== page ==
The management of patients with esophageal cancer with malignant celiac lymph nodes (CLNs) is controversial.
Dr Marsman and colleagues from the Netherlands undertook a study to evaluate the management and survival of patients with positive CLN findings on endoscopic ultrasonography (EUS).
The research group compared the outcome in surgically treated patients with that of nonsurgically treated patients.
The researchers retrospectively searched the EUS database of the Academic Medical Center for patients with esophageal carcinoma and EUS-positive CLN.
The team followed-up participants by reviewing their medical charts and contacting their general practitioners.
In total, the researchers included 78 patients from 1993 through 2000 who had esophageal carcinoma and suspicious CLN.
|Median survival for the surgical group was 13.7 months vs. 13.5 months for the nonsurgical group with CLN size < 2 cm|
The researchers found that the median survival of patients with CLN size < 2 cm was 13.5 months vs. 7.0 months for patients with CLN size >2 cm.
In a multivariate model, the research group noted that size was the only predictive factor for poor patient survival.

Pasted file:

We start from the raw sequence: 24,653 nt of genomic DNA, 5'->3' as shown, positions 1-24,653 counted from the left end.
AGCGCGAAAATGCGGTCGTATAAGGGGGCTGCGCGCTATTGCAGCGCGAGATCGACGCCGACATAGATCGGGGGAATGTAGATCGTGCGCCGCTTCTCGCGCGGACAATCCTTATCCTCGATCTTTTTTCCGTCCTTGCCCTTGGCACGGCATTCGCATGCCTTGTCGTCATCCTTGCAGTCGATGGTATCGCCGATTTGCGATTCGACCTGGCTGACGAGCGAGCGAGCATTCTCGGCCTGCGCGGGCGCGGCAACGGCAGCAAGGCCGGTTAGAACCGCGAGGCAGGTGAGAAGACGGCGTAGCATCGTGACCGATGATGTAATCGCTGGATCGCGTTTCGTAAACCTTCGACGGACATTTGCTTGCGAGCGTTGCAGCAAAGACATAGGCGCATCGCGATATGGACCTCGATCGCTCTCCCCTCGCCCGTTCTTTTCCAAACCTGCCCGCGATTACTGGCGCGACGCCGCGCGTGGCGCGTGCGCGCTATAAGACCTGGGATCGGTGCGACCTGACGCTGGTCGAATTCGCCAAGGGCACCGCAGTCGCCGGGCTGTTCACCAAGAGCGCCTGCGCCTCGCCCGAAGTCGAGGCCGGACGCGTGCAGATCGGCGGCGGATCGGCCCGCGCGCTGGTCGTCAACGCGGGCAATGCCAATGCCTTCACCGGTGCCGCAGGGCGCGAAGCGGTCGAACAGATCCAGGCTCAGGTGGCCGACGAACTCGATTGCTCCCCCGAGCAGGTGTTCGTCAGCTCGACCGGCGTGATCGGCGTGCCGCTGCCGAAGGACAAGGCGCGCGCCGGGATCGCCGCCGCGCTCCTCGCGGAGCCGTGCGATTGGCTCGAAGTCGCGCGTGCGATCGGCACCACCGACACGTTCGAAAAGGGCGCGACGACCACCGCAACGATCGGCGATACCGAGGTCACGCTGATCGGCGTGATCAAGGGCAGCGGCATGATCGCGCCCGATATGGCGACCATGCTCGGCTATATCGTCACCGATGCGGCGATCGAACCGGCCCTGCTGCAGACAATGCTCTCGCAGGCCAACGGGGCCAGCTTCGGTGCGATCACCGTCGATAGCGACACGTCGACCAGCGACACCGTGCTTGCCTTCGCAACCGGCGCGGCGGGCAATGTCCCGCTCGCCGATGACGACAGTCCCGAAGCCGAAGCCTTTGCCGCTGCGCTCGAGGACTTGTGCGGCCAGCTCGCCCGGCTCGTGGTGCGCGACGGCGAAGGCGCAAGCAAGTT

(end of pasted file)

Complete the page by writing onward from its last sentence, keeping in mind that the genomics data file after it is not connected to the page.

Out of the 78 study patients, the investigators allocated 13 patients to undergo a surgical resection and 65 to receive nonsurgical treatment.
The team noted that the surgical group was significantly younger and all patients in this group had CLN size < 2 cm.
The researchers found that the median survival for the surgical group was 13.7 months vs. 13.5 months for the nonsurgical group with CLN size < 2 cm.
Dr Marsman, speaking on behalf of his colleagues, concluded, "In this retrospective study, CLN size was a significant predictor for poor survival."
"The surgically treated patients had a medium-term survival similar to that of nonsurgically treated patients with a CLN size < 2 cm."
"These findings underline the prognostic value of CLN size in patients with esophageal carcinoma."